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Healthcare Providers Grapple With the Transition to Value-Based Payments Tags: value based purchasing

Paying for individual healthcare services has been the norm for many years, but things are starting to change. With healthcare costs still rising far more quickly than the overall rate of inflation, many have come to believe that the fee for service model is at least partly to blame.

A potentially better alternative now seems to be paying not for services themselves but the value they combine to deliver. Instead of encouraging healthcare organizations to emphasize volume of service provision, this value-based purchasing approach aims to help them keep focused on a worthier goal. While some promising results have begun to pile up, it has also become clear that working through this transition will take plenty of planning and effort.

Switching to a Value-Focused Payment Model Requires Preparation

Billing for individual healthcare services might be counterproductive overall, but it is a fairly natural and straightforward approach. On the other hand, becoming able to charge for the health-related value that is actually being delivered is necessarily quite a bit more complicated.

For one thing, it will never be immediately and directly clear just how much value is being provided to patients in the absence of suitable metrics. Although most healthcare providers will have already put some processes in place that are designed to measure and assess this important factor, it will typically take a good bit more to successfully make a complete transition. In particular, healthcare providers will almost certainly need to have ways of measuring:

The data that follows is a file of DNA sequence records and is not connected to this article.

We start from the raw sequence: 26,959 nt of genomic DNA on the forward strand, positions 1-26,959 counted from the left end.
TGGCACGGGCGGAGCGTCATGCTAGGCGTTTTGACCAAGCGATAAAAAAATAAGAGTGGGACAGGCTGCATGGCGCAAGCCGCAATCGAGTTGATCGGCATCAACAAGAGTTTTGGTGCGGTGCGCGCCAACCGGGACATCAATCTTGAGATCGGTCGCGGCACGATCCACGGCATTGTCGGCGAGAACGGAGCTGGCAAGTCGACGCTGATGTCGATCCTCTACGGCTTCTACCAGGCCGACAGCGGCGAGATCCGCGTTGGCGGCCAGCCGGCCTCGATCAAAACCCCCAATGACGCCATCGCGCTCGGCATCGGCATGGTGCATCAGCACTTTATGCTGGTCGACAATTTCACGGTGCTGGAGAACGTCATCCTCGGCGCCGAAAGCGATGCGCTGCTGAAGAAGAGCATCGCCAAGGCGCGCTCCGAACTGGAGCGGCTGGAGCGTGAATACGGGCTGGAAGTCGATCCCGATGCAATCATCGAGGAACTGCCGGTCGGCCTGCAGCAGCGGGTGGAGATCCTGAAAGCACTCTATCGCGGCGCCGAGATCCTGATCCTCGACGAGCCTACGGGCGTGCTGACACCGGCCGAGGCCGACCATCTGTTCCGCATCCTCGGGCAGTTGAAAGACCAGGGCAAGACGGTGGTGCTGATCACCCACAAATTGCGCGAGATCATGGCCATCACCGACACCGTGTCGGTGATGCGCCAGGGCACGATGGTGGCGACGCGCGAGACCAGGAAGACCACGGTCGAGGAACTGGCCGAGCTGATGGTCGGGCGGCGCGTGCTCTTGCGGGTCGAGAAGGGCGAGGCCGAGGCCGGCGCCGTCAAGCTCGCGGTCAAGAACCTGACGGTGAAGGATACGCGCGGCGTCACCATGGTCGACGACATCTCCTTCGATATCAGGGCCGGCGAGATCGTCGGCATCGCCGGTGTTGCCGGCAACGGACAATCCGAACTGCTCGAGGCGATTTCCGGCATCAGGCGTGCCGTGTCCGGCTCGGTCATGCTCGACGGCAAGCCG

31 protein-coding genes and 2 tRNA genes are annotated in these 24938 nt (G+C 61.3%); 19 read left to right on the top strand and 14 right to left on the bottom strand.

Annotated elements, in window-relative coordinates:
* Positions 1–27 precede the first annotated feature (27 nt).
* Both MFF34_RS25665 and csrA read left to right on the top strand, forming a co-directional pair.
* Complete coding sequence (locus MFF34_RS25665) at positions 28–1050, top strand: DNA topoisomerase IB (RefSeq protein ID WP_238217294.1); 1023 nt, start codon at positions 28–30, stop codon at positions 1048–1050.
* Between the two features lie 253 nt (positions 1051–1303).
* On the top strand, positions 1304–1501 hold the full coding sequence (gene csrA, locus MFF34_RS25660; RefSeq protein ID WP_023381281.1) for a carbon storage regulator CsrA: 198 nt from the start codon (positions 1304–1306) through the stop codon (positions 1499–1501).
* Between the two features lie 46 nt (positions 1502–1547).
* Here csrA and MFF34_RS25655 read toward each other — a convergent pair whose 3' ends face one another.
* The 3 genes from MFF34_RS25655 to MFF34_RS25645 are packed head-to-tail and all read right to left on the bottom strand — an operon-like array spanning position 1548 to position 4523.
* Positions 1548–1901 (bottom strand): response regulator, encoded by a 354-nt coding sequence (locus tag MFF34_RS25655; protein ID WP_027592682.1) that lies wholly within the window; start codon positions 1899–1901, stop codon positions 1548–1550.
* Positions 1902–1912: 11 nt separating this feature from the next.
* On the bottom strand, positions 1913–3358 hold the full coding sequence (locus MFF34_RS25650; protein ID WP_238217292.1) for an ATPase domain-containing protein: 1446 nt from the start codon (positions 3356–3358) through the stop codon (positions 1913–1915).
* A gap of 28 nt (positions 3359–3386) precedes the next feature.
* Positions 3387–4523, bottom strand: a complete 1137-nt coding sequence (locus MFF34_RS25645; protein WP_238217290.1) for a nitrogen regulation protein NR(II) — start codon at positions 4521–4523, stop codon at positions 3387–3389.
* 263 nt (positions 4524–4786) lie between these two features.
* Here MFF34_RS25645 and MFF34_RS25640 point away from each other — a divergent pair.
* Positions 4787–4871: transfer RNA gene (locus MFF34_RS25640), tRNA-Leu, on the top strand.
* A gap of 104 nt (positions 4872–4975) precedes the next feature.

Outcomes. The simplest way to decide whether value is being delivered is to look at what is actually happening to patients. Mortality and relapse rates, readmission levels, and the incidence of complications can all be used to help assess how patients are faring.

Patient reports. Even patients who are not equipped with specialized skills and training are often well positioned to weigh in regarding the quality of the care they receive.

Compliance with established best practices. When individual healthcare providers conform to recognized best practices habitually, the quality of the care they deliver tends to be higher.

Moving Toward a More Productive Way to Pay for Healthcare

While the process is still ongoing, it seems almost certain that value-oriented healthcare funding will become increasingly more common. Healthcare providers will have to make adjustments along the way, but most expect that the effort will pay off.


August 2018 (1)
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